It seems like a new potential use of stem cell therapy is in the news almost every day. Recent studies have shown that stem cells have a positive effect on everything from multiple sclerosis to lung cancer. Now, we may be able to add osteoarthritis of the knee to the list of conditions that have been improved by stem cell therapy in clinical research settings.

Osteoarthritis of the knee is a common health problem in the United States, with more than 20 million Americans suffering from the disease. Loss of cartilage in the knee joint leads to reduced shock absorption when walking or doing other daily tasks, which can result in crippling pain.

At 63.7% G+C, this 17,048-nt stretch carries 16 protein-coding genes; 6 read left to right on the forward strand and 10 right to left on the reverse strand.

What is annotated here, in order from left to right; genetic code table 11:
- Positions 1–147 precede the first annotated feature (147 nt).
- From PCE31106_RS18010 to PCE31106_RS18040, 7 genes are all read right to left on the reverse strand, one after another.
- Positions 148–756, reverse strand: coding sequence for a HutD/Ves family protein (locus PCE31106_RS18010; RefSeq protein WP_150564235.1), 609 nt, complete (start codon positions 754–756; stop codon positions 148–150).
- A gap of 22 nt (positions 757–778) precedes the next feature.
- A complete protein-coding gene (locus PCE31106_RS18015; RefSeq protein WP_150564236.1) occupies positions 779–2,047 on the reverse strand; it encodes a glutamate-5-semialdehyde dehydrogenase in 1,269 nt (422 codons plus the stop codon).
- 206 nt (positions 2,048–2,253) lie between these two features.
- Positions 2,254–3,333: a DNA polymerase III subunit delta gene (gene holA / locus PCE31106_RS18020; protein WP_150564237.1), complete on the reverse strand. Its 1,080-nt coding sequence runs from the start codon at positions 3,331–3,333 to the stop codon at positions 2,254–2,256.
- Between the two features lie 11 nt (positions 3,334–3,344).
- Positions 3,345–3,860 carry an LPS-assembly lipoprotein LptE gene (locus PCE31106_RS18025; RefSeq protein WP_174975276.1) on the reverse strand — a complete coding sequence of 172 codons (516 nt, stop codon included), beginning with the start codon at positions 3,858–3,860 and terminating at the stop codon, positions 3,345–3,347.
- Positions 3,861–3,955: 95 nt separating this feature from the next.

The researchers, led by Dr. Nathan Wei of the Arthritis Treatment Center, found that administering adult stem cells to osteoarthritis patients helped to heal previous damage and even regenerate some of the cartilage itself. The stem cells, collected from adult bone marrow and fat, brought significant symptom relief to the arthritis patients in the study. 

Wei is so optimistic about the results of this research that he predicts it may someday supplant knee replacement surgery altogether as the main treatment for osteoarthritis of the knee.

He said in a press release, "Osteoarthritis options in the past have been limited to symptom relief. We are now entering an era where we have therapies that may also rebuild lost cartilage… We are excited about the early results of our investigation and hope the results will continue to be positive. If so, I hope that knee replacement surgery might become a thing of the past."

For information about the stem cell therapies and other regenerative medicine treatments offered by the Longevity Centres of America, contact us today.